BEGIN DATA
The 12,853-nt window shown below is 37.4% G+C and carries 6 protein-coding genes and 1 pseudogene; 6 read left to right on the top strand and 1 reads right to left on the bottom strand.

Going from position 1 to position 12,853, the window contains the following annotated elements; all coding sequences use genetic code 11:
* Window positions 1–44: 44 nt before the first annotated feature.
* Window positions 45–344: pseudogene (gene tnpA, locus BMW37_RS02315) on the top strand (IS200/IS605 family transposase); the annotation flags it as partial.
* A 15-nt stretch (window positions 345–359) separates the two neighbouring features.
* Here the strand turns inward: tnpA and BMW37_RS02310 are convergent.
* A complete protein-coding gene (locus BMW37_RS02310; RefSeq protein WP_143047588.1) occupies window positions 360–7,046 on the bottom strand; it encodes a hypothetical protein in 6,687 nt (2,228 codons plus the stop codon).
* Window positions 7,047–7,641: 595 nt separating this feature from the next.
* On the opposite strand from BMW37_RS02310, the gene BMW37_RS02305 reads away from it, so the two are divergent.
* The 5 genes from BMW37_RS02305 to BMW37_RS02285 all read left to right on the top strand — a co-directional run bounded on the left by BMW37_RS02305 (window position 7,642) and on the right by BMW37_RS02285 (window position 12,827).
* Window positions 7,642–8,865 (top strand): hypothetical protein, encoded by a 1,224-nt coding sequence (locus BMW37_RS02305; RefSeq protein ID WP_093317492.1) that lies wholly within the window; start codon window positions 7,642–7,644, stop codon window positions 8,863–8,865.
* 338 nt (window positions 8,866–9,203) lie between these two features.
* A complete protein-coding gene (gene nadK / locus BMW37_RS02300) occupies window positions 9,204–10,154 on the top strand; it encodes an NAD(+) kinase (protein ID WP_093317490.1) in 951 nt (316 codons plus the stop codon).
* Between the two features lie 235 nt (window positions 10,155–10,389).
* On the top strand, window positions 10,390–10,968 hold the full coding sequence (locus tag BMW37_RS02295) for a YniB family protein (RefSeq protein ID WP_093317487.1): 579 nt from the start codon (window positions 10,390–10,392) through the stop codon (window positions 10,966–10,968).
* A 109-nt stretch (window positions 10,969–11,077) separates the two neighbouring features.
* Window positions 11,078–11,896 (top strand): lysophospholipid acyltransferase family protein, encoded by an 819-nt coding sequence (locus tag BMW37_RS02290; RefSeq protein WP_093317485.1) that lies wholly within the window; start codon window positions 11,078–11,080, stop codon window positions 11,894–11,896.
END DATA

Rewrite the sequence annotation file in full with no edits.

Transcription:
The 12,853-nt window shown below is 37.4% G+C and carries 6 protein-coding genes and 1 pseudogene; 6 read left to right on the top strand and 1 reads right to left on the bottom strand.

Going from position 1 to position 12,853, the window contains the following annotated elements; all coding sequences use genetic code 11:
* Window positions 1–44: 44 nt before the first annotated feature.
* Window positions 45–344: pseudogene (gene tnpA, locus BMW37_RS02315) on the top strand (IS200/IS605 family transposase); the annotation flags it as partial.
* A 15-nt stretch (window positions 345–359) separates the two neighbouring features.
* Here the strand turns inward: tnpA and BMW37_RS02310 are convergent.
* A complete protein-coding gene (locus BMW37_RS02310; RefSeq protein WP_143047588.1) occupies window positions 360–7,046 on the bottom strand; it encodes a hypothetical protein in 6,687 nt (2,228 codons plus the stop codon).
* Window positions 7,047–7,641: 595 nt separating this feature from the next.
* On the opposite strand from BMW37_RS02310, the gene BMW37_RS02305 reads away from it, so the two are divergent.
* The 5 genes from BMW37_RS02305 to BMW37_RS02285 all read left to right on the top strand — a co-directional run bounded on the left by BMW37_RS02305 (window position 7,642) and on the right by BMW37_RS02285 (window position 12,827).
* Window positions 7,642–8,865 (top strand): hypothetical protein, encoded by a 1,224-nt coding sequence (locus BMW37_RS02305; RefSeq protein ID WP_093317492.1) that lies wholly within the window; start codon window positions 7,642–7,644, stop codon window positions 8,863–8,865.
* 338 nt (window positions 8,866–9,203) lie between these two features.
* A complete protein-coding gene (gene nadK / locus BMW37_RS02300) occupies window positions 9,204–10,154 on the top strand; it encodes an NAD(+) kinase (protein ID WP_093317490.1) in 951 nt (316 codons plus the stop codon).
* Between the two features lie 235 nt (window positions 10,155–10,389).
* On the top strand, window positions 10,390–10,968 hold the full coding sequence (locus tag BMW37_RS02295) for a YniB family protein (RefSeq protein ID WP_093317487.1): 579 nt from the start codon (window positions 10,390–10,392) through the stop codon (window positions 10,966–10,968).
* A 109-nt stretch (window positions 10,969–11,077) separates the two neighbouring features.
* Window positions 11,078–11,896 (top strand): lysophospholipid acyltransferase family protein, encoded by an 819-nt coding sequence (locus tag BMW37_RS02290; RefSeq protein WP_093317485.1) that lies wholly within the window; start codon window positions 11,078–11,080, stop codon window positions 11,894–11,896.